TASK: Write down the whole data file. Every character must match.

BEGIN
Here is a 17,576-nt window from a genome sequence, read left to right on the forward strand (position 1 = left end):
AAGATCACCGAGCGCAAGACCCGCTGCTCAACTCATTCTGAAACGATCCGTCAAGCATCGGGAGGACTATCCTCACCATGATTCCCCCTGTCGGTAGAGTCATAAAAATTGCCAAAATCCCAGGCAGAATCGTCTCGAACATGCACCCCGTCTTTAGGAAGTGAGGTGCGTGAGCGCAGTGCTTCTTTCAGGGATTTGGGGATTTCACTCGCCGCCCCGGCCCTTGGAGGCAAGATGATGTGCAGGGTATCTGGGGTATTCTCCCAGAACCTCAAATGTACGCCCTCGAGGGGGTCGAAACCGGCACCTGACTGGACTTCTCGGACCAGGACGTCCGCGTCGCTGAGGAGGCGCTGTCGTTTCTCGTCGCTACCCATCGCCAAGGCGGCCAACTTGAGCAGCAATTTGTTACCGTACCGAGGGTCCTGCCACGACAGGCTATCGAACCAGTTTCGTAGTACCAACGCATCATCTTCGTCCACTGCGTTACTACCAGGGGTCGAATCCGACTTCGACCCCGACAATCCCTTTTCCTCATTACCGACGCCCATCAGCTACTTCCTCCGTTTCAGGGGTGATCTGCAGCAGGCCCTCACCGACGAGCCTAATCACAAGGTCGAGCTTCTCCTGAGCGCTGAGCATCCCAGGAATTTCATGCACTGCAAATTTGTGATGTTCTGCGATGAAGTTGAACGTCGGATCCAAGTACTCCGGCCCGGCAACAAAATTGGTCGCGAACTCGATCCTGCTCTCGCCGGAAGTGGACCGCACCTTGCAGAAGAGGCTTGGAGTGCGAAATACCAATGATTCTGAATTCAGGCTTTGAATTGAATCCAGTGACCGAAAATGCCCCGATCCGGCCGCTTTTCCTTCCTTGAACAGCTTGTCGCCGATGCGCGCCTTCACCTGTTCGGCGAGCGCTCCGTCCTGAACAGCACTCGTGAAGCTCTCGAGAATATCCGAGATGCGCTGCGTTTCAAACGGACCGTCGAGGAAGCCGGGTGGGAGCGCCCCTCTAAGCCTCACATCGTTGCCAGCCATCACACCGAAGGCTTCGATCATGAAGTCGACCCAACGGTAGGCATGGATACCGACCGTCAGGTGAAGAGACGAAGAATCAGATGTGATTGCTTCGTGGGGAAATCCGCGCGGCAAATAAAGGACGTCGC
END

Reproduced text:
Here is a 17,576-nt window from a genome sequence, read left to right on the forward strand (position 1 = left end):
AAGATCACCGAGCGCAAGACCCGCTGCTCAACTCATTCTGAAACGATCCGTCAAGCATCGGGAGGACTATCCTCACCATGATTCCCCCTGTCGGTAGAGTCATAAAAATTGCCAAAATCCCAGGCAGAATCGTCTCGAACATGCACCCCGTCTTTAGGAAGTGAGGTGCGTGAGCGCAGTGCTTCTTTCAGGGATTTGGGGATTTCACTCGCCGCCCCGGCCCTTGGAGGCAAGATGATGTGCAGGGTATCTGGGGTATTCTCCCAGAACCTCAAATGTACGCCCTCGAGGGGGTCGAAACCGGCACCTGACTGGACTTCTCGGACCAGGACGTCCGCGTCGCTGAGGAGGCGCTGTCGTTTCTCGTCGCTACCCATCGCCAAGGCGGCCAACTTGAGCAGCAATTTGTTACCGTACCGAGGGTCCTGCCACGACAGGCTATCGAACCAGTTTCGTAGTACCAACGCATCATCTTCGTCCACTGCGTTACTACCAGGGGTCGAATCCGACTTCGACCCCGACAATCCCTTTTCCTCATTACCGACGCCCATCAGCTACTTCCTCCGTTTCAGGGGTGATCTGCAGCAGGCCCTCACCGACGAGCCTAATCACAAGGTCGAGCTTCTCCTGAGCGCTGAGCATCCCAGGAATTTCATGCACTGCAAATTTGTGATGTTCTGCGATGAAGTTGAACGTCGGATCCAAGTACTCCGGCCCGGCAACAAAATTGGTCGCGAACTCGATCCTGCTCTCGCCGGAAGTGGACCGCACCTTGCAGAAGAGGCTTGGAGTGCGAAATACCAATGATTCTGAATTCAGGCTTTGAATTGAATCCAGTGACCGAAAATGCCCCGATCCGGCCGCTTTTCCTTCCTTGAACAGCTTGTCGCCGATGCGCGCCTTCACCTGTTCGGCGAGCGCTCCGTCCTGAACAGCACTCGTGAAGCTCTCGAGAATATCCGAGATGCGCTGCGTTTCAAACGGACCGTCGAGGAAGCCGGGTGGGAGCGCCCCTCTAAGCCTCACATCGTTGCCAGCCATCACACCGAAGGCTTCGATCATGAAGTCGACCCAACGGTAGGCATGGATACCGACCGTCAGGTGAAGAGACGAAGAATCAGATGTGATTGCTTCGTGGGGAAATCCGCGCGGCAAATAAAGGACGTCGC